Tyler Cowen links to a paper by Frank Lichtenberg, an economist at Columbia University, that tries to estimate the benefits of drug company innovation by estimating how much new drugs prolong life compared to older drugs. The paper compares people equated in a variety of ways except the “vintage” (date of approval) of the drugs they take. Does taking newer drugs increase life-span? is the question Lichtenberg wants to answer. He concludes they do. He says his findings “suggest that two-thirds of the 0.6-year increase in the life expectancy of elderly Americans during 1996-2003 was due to the increase in drug vintage” — that is, to newer drugs.
An obvious problem is that Lichtenberg has not controlled for health-consciousness. This is a standard epidemiological point. People who adopt Conventional Healthy Behavior X (e.g., eat less fat) are more likely to adopt Conventional Healthy Behavior Y (e.g., find a better doctor) than those who don’t. For example, a study found that people who drink a proper amount of wine eat more vegetables. Another reason for a correlation between conventionally-healthy practices is mild depression. People who are mildly depressed are less likely to do twenty different helpful things (including “eat healthy” and “find a better doctor”) than people who are not mildly depressed. (And mild depression seems to be common.) Perhaps doctors differ. (Lichtenberg concludes there are big differences.) Perhaps better doctors (a) prescribe more recent drugs and (b) do other things that benefit their patients. Lichtenberg does not discuss these possibilities.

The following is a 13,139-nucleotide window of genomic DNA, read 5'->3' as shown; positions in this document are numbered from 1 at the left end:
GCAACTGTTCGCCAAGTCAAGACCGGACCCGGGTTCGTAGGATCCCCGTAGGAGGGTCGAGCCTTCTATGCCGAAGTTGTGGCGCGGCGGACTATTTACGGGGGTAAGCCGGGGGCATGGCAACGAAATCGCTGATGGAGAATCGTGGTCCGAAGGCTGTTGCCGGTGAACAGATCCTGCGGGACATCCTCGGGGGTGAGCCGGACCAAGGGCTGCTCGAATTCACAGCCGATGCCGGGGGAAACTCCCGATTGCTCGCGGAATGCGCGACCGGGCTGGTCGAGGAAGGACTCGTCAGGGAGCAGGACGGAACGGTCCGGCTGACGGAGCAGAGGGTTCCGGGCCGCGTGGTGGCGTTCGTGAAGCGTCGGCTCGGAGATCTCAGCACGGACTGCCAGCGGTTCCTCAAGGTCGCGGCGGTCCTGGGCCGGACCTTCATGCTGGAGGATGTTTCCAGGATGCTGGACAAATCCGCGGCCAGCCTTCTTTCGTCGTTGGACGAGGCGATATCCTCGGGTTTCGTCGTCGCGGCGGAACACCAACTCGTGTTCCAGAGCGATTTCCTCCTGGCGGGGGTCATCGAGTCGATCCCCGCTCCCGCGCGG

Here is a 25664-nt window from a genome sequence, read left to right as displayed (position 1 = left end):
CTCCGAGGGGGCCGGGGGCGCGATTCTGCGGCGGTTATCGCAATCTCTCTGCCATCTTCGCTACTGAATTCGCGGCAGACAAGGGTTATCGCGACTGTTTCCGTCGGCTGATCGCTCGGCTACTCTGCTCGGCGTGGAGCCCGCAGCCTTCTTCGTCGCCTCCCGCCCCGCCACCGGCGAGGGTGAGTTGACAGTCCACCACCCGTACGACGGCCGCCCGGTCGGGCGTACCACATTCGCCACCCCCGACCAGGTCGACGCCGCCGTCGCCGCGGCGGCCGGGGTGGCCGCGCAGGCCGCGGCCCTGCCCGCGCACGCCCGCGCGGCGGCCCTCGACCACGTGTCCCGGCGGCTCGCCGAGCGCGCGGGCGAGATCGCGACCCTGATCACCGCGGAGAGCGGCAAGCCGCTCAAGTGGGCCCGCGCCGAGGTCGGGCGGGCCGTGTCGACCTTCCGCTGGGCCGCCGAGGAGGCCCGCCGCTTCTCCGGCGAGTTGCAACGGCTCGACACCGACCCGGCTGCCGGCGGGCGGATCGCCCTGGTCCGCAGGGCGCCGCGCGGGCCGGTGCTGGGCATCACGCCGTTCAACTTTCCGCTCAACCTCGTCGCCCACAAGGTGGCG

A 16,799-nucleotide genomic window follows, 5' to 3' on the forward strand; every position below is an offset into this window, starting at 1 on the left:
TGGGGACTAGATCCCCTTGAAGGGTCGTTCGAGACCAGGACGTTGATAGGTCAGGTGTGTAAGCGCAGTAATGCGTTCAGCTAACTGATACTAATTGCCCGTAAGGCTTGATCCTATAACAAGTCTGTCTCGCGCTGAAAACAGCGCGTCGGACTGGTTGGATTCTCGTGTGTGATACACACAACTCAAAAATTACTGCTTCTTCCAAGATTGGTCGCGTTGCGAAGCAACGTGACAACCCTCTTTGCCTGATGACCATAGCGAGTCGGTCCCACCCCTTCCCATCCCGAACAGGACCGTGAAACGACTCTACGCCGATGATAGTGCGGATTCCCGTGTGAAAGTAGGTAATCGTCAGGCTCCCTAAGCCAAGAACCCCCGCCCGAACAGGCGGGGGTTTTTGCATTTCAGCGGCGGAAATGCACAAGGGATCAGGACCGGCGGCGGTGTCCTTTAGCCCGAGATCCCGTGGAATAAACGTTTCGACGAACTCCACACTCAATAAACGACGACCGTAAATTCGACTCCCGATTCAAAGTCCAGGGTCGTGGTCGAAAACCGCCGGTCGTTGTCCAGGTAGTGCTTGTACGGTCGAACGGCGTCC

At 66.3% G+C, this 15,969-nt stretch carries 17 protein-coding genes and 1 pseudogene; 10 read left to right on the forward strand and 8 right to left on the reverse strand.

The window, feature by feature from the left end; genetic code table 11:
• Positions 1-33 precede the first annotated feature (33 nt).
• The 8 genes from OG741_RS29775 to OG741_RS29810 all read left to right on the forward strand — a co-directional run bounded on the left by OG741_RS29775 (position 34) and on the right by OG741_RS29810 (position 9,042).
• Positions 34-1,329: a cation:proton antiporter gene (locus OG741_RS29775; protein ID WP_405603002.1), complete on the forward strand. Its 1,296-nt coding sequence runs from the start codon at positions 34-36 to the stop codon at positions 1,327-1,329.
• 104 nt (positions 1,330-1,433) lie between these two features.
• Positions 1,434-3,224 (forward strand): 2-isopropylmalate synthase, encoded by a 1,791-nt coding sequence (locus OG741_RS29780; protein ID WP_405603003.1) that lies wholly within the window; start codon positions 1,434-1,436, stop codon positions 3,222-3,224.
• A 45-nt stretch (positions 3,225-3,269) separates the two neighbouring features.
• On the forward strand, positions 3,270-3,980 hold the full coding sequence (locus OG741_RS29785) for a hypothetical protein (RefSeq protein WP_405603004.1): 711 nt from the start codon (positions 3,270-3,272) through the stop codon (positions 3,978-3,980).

A subtle problem with Lichtenberg’s conclusion that we benefit from drug company innovation is that drug-company-like thinking — the notion that health problems should be “solved” with drugs — interferes with a better way of thinking: the notion that to solve a health problem, we should find out what aspects of the environment cause it. I suppose this is why we have Schools of Public Health — because this way of thinking, advocated at schools of public health, is so incompatible with what is said and done at medical schools. Public health thinking has a clear and impressive track record — for example, the disappearance of infectious disease as a major source of death. There are plenty of other examples: the drop in lung cancer after it was discovered that smoking causes lung cancer, the drop in birth defects after it was discovered that folate deficiency causes birth defects. Thinking centered on drugs has done nothing so helpful. Spending enormous amounts of money to develop new drugs shifts resources away from more cost-effective research: about environmental causes and prevention. Someone should ask the directors of the Susan K. Komen Foundation: Why “race for the cure”? Wouldn’t spending the money on prevention research save more lives?